All the samples were characterize by scanning electron microscopy (SEM) and transmission electron microscopy (TEM). SEM was carried out on a Philips (FEI XL30 LaB6, 30 kV) equipped with EDAX detector. HRTEM, FFT and selected-area electron diffraction measurements and EDX elemental analysis were carried out on a Philips Tecnai 20 S-TWIN (200 kV) field emission HRTEM equipped with a post specimen aberration corrector. The diameter of a C60 is ~0.7 nm [10], whereas the internal diameter of a MWCNT was in the range of 5~10 nm as ascertained by TEM images.

    3. Results and Discussion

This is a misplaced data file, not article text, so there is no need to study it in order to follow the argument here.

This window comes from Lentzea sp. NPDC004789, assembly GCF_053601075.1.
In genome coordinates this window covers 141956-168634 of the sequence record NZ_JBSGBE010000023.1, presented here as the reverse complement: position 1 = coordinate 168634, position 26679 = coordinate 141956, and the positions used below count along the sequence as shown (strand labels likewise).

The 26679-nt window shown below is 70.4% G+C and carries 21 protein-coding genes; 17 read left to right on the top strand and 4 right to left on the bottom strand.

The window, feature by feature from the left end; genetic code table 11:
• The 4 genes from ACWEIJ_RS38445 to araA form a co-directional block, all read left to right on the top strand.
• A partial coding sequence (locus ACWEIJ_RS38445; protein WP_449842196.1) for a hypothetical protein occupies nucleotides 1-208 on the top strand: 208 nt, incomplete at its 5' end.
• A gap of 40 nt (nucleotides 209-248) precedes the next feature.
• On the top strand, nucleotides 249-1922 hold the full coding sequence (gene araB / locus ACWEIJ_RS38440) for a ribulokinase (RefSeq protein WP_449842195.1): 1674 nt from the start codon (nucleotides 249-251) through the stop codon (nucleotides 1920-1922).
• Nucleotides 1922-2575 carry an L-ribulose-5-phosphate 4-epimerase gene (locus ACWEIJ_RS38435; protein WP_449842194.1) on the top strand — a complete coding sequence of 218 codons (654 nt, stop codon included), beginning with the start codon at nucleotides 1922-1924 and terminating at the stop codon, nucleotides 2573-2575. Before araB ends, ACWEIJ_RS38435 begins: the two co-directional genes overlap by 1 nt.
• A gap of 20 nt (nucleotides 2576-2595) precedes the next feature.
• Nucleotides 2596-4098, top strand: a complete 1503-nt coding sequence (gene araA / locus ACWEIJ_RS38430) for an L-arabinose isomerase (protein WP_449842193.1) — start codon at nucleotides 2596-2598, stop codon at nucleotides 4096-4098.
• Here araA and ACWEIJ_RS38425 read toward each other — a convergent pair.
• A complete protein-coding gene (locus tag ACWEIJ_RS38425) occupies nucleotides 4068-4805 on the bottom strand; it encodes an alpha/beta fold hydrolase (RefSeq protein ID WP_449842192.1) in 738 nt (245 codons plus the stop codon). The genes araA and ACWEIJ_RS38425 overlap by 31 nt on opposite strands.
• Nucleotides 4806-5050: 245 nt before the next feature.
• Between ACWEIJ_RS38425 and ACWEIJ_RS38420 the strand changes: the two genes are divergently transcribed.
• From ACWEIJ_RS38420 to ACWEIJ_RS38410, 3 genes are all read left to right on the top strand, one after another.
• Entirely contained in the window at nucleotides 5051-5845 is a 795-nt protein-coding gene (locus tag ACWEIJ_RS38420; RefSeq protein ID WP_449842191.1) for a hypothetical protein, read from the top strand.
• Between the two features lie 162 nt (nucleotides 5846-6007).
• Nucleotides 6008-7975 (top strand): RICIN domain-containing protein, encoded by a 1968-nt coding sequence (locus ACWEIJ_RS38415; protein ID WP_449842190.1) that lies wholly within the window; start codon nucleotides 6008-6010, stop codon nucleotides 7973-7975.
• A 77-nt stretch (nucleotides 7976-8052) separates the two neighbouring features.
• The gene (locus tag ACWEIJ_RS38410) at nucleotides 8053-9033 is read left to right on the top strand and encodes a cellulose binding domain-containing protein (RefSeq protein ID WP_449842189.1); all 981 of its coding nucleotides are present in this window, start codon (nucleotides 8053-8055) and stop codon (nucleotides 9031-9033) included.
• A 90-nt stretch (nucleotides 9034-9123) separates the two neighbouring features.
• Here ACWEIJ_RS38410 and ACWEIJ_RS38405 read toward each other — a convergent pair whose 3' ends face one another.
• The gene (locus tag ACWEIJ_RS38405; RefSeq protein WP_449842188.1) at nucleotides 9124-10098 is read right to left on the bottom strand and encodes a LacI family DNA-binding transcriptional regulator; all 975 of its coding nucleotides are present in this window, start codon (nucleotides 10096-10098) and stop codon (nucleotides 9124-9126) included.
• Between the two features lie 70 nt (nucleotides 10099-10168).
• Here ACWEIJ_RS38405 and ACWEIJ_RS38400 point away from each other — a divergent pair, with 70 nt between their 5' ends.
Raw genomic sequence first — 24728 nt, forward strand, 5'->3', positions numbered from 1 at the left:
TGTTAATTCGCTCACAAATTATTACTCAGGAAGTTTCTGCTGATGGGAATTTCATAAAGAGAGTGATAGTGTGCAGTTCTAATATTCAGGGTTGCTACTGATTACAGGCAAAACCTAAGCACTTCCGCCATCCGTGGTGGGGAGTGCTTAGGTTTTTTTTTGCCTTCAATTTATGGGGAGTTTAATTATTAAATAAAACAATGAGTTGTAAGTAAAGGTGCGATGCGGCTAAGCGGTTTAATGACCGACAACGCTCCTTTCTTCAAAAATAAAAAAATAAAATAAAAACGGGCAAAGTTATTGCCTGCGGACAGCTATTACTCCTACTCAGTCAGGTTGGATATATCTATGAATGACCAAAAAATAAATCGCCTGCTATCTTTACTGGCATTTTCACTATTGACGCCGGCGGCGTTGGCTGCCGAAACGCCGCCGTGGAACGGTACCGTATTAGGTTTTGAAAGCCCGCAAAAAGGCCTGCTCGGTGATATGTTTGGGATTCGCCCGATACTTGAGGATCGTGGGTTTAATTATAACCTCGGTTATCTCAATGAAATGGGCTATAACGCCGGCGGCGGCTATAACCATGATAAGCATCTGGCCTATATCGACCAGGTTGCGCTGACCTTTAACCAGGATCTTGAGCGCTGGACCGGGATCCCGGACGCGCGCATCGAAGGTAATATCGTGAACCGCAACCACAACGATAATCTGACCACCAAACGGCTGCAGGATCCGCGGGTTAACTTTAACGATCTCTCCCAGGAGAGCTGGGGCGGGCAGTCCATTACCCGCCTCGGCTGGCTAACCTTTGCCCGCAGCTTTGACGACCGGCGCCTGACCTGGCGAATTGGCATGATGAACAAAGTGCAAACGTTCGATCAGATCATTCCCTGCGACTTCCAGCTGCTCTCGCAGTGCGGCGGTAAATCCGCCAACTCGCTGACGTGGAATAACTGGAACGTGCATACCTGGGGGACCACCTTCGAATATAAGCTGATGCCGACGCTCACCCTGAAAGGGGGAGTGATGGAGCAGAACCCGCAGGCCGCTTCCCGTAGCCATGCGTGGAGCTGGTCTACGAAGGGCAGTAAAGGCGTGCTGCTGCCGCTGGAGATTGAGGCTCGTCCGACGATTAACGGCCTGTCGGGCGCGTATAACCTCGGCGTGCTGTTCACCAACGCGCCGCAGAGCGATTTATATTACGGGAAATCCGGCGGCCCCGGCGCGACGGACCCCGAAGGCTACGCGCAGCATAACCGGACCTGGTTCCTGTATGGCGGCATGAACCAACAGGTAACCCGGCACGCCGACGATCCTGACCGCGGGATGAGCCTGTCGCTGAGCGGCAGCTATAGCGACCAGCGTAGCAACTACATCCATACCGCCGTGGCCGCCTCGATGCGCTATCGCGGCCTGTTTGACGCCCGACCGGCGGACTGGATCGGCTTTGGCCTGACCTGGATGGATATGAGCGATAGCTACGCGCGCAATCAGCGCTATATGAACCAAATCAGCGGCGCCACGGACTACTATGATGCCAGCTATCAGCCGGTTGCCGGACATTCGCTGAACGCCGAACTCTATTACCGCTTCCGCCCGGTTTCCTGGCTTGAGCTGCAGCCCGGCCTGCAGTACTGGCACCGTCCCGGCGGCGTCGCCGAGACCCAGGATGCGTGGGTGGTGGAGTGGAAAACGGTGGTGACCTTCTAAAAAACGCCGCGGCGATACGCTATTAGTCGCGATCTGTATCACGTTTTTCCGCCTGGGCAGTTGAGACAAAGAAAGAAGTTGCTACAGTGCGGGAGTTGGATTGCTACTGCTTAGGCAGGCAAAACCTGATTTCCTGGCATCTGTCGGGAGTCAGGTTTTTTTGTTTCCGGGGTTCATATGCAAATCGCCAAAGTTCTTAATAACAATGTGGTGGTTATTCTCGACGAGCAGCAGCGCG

Fig.1(a) shows scanning electron microscopy (SEM) image of MWCNTs. The opening of the nanotubes was performed in a three step process. Initially the nanotubes were oxidized in air at 700oC for 10 minutes. The heating and cooling rates were rate were 20oC/min [11]. Tube opening by oxidation in air results in an only very small amount of open nanotube(~4%). In the second step, 65% nitric acid was added and the mixture was refluxed for 4.5 h at 125oC after which MWCNTs were washed with distilled water several times until the pH is close to 7 [12]. In the final step the nanotubes were oxidized again at a temperature of 600oC in air for 10 minutes onto a silicon wafer to remove any traces of acids, after which it was cooled down to room temperature at 20oC/min. The silicon wafer was used because it provides a smooth surface and has a very high meting point. TEM images showed an average of 30% uncapped nanotube ends. Fig.1(b) shows transmission electron microscopy (TEM) image of an uncapped MWCNT. The C60-toluene solution was prepared by adding commercial C60 (99.9% purity) to toluene in 1 mg ml-1 ratio. Fig. 2 depicts the experimental set up for the synthesis of C60@MWCNT [13]. C60-toluene was added on to the MWCNTs drop-wise so that the entire sample is covered. After the solution is dried-up, the process